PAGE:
The measurement of the concentration of blood biomarkers can help to assess the functions of internal organs. According to biochemical analysis, no changes were found in the plasma concentrations of various biomarkers evaluated in the current investigation in various treatments (Table 3). However, using a different protocol with WBV with 12 Hz (10 days), Frederico et al. [32] have verified an alteration in the concentration of cholesterol, triglyceride, and bilirubin. Lin et al. [35], used WBV with 5.6 and 13 Hz (4 weeks), observed a decrease in creatinine levels. Probably the effect of the WBV on the concentration of biomarkers would be related to the frequency used in WBV and/or the time of the exposition.

Concerning only the effect of C. ambrosioides, da Silva et al. [5] have identified a decrease in creatinine levels of serum after 15 days of administration of C. ambrosioides (1.0 g/kg), although, in the concentration used in our study (0.05 g/kg), no alteration was found in the plasma concentration of this biomarker.

The measurement of the plasma concentration of some enzymes can help to verify some information about the metabolism in some organs. Brancaccio et al. [41] suggest that CK can be used as a biomarker for prognosis of muscle injury. Aminotransferase serum levels (AST and ALT) are released from hepatocytes and by plasma clearance [42], and Bolanle et al. [43] have considered that AST and ALT are important prognostic indicators of hepatic injury.

In the current study, the effect of 6-week WBV (50 Hz) on enzymatic activities in rats treated with C. ambrosioides (Table 4) showed only a decrease in the levels of AST in the VBR + CHE group compared with other groups. The concentrations of CK, amylase, and lipase were not altered in our study (Table 4). Huang et al. [33] reported a significant reduction in serum levels of AST, ALT, and CK in obese mice submitted to WBV exercise (13 Hz). Lin et al. [35] also observed a decrease in CK levels in middle-aged mice exposed to WBV (5.6 and 13 Hz). It is relevant to consider that in our study the frequency used was 50 Hz, while Huang et al. [33] utilized 13 Hz, and Lin et al. [35] used 5.6 and 13 Hz. The utilization of different frequencies by the authors could justify the variability of results.

Kato et al. [37] treated lambs with C. ambrosioides oil that showed a significant increase in levels of AST; however, in the current study, alterations in the plasma level of this enzyme were not found in a single treatment with the medicinal plant. Nevertheless, a decrease in the concentration of AST was found with the joint treatment involving C. ambrosioides and WBV.

Putting together the findings, treatments with WBV and/or C. ambrosioides would be not capable of inducing injuries in the liver, as evaluated with ALT and in the muscle, as assessed with CK.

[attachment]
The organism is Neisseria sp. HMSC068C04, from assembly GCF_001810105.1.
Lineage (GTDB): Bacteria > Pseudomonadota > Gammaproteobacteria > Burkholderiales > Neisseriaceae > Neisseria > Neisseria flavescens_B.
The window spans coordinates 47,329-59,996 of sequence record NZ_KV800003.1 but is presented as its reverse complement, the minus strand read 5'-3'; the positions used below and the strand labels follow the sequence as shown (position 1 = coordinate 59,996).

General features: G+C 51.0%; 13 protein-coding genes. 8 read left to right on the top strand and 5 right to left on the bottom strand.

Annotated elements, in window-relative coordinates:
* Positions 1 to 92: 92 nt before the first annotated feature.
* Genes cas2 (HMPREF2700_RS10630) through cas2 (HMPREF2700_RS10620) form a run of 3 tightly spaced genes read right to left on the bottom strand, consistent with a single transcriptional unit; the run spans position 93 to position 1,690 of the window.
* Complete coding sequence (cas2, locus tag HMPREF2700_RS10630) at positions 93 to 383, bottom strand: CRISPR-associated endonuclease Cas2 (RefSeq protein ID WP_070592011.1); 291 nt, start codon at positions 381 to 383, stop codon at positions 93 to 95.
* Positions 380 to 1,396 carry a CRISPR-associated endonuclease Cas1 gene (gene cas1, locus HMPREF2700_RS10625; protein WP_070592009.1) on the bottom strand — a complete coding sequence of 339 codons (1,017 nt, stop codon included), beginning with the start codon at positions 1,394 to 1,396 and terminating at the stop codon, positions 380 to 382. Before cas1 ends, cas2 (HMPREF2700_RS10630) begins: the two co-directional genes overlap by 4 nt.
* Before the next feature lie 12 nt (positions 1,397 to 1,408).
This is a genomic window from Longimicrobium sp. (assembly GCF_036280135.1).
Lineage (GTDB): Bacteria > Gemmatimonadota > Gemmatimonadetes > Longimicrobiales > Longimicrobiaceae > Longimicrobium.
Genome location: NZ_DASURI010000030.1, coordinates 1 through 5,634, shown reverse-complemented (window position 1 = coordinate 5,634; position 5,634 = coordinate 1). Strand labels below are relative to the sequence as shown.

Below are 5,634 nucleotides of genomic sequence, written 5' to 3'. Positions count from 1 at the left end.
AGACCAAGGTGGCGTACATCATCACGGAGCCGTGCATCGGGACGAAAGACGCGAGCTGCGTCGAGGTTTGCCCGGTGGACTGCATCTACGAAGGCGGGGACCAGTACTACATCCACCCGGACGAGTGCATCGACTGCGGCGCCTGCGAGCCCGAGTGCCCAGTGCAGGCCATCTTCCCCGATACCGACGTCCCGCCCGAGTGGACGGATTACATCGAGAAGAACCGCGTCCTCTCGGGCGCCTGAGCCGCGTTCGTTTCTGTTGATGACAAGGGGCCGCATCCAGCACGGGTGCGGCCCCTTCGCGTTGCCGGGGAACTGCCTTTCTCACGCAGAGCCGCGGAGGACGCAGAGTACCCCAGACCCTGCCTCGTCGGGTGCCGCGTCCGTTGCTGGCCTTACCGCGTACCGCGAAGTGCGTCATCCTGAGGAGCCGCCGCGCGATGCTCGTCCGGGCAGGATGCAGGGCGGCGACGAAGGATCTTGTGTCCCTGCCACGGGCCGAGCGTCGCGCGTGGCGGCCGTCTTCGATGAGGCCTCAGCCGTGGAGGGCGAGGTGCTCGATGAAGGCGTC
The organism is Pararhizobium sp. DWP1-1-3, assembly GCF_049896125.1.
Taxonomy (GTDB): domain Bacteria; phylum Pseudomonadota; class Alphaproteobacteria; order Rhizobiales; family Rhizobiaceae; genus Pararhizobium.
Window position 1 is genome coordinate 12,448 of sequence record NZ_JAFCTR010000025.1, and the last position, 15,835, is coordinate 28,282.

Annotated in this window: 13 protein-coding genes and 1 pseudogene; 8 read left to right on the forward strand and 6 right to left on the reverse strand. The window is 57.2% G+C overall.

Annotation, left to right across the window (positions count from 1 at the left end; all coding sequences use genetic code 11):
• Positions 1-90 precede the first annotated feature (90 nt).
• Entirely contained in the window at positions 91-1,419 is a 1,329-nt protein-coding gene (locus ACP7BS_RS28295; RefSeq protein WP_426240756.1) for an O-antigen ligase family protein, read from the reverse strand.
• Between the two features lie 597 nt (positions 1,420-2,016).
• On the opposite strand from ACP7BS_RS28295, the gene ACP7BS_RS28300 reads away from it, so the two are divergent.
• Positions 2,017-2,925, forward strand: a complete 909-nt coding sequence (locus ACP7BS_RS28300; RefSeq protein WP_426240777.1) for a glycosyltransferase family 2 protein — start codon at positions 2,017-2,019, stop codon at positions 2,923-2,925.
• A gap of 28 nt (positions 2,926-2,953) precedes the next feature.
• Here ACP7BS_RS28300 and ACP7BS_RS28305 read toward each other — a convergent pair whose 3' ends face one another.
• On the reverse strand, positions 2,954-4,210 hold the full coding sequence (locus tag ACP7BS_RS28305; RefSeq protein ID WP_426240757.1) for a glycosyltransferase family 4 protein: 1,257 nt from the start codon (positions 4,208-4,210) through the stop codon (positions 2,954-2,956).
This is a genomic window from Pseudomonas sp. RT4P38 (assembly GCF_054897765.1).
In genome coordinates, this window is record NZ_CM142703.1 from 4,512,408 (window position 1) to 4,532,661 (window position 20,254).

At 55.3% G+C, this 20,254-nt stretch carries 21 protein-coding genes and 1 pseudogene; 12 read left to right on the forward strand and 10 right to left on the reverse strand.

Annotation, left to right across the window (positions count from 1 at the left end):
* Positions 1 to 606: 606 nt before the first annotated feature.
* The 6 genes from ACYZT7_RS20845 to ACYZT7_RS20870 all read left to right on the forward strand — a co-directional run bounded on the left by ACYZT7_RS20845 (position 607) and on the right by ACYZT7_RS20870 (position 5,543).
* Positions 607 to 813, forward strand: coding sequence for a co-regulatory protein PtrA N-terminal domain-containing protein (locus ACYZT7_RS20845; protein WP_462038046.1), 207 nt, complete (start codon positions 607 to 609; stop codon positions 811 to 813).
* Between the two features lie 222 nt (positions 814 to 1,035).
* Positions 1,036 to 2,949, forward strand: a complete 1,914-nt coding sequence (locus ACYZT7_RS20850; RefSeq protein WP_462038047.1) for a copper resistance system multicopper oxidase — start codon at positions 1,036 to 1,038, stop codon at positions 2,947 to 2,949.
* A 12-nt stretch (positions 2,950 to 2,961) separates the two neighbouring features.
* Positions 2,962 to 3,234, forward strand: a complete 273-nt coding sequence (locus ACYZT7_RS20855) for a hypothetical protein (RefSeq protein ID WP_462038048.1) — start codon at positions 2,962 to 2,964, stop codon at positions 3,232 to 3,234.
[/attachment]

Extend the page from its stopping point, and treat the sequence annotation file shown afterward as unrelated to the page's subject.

A limitation of the present study was that only one frequency (50 Hz) was used, as well as a single concentration of the C. ambrosioides.

In conclusion, based on the current investigation, the findings suggest that WBV may alter the physiological parameters, as the alteration in the feed intake without directly affecting the body mass. Moreover, WBV in association with C. ambrosioides causes alteration in the enzymatic activity of AST.

Author contribution

A.L.B.D.C. submitted the animals to the mechanical vibration, did the animals’ gavage, performed the stool consistency analyses, the feed intake and the body mass mensuration, and drafted the manuscript. E.H.F.F.F., C.A.S.G., L.P.A., R.F.N., D.C.S.-C., E.M.-M., C.F.D., D.S.M., L.L.P.-D., R.G.C.-C., and C.R.G. helped in the animals’ gavage, feed intake, body mass mensuration, and blood collection. E.H.F.F.F. also carried out the statistical analysis. N.R.A. helped drafting the manuscript. M.B.-F. co-ordinated the study and also helped in drafting the manuscript.

Competing interests

The authors declare that there are no competing interests associated with the manuscript.

Funding

This work was supported by the Conselho Nacional de Pesquisa e Desenvolvimento (CNPq), [grant number 302056/2010-6]; the Fundação de Amparo à pesquisa do Estado do Rio de Janeiro (FAPERJ) [grant number E-26/111.804/2012].

Abbreviations

     
  • ALT

    alanine aminotransferase

  •  
  • AST

    aspartate aminotransferase

  •  
  • CG

    control group

  •  
  • CHE

    treated with Chenopodium ambrosioides group

  •  
  • CK

    creatine kinase

  •  
  • OVP

    oscillating/vibratory platform

  •  
  • VBR

    exposed to 50 Hz of mechanical vibration

  •  
  • VBR + CHE

    treated with C. ambrosioides and exposed to 50 Hz mechanical vibration

  •  
  • WBV

    whole body vibration